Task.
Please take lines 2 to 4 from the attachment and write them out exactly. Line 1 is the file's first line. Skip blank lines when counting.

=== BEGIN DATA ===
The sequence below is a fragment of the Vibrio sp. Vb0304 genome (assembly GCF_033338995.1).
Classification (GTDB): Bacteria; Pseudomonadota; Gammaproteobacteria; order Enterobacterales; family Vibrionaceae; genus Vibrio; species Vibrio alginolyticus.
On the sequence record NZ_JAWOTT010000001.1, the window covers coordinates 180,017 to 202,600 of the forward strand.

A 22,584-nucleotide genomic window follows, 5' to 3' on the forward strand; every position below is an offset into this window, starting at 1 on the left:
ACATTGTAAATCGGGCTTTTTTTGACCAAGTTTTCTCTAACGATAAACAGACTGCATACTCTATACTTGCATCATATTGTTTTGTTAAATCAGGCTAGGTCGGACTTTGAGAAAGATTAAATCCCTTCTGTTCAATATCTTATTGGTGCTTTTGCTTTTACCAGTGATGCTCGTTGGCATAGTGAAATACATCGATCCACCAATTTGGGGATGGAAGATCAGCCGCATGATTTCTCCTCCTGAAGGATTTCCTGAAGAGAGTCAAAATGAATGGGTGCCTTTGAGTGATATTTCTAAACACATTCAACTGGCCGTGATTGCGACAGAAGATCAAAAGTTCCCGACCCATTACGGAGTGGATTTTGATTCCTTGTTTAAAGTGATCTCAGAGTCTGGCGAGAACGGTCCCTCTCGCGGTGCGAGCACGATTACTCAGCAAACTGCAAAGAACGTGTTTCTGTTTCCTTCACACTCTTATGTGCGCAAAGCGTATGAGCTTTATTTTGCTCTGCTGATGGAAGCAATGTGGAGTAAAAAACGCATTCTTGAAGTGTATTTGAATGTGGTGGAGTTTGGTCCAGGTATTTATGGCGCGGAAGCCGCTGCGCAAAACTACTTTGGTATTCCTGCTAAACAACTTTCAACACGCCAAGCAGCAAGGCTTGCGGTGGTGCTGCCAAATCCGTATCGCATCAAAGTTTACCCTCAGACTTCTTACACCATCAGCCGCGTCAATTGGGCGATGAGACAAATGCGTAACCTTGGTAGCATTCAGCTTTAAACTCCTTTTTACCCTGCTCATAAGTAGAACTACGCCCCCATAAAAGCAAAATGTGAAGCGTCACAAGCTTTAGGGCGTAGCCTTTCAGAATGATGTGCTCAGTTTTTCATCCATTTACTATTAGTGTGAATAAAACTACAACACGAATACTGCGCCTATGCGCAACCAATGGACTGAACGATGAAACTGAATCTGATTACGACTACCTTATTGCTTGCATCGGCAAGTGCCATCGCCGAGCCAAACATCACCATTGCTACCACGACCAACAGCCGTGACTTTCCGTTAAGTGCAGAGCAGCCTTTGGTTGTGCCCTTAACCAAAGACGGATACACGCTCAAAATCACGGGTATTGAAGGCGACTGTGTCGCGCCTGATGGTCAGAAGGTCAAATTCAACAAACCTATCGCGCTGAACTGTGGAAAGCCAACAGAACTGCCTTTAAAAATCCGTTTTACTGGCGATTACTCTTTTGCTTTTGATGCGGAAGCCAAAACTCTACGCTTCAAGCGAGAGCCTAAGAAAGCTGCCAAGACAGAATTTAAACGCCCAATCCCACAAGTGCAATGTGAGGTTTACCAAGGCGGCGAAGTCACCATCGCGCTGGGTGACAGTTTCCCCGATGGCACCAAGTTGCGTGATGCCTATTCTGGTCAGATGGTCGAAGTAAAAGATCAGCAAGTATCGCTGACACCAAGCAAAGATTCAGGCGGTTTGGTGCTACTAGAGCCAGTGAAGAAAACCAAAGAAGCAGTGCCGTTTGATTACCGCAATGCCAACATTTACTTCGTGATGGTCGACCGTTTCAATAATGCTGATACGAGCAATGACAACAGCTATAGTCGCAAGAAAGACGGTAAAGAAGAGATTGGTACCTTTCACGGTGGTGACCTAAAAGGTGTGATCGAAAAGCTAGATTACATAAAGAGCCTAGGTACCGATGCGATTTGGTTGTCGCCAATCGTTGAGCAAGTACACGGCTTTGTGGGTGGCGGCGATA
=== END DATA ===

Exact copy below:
Classification (GTDB): Bacteria; Pseudomonadota; Gammaproteobacteria; order Enterobacterales; family Vibrionaceae; genus Vibrio; species Vibrio alginolyticus.
On the sequence record NZ_JAWOTT010000001.1, the window covers coordinates 180,017 to 202,600 of the forward strand.

A 22,584-nucleotide genomic window follows, 5' to 3' on the forward strand; every position below is an offset into this window, starting at 1 on the left: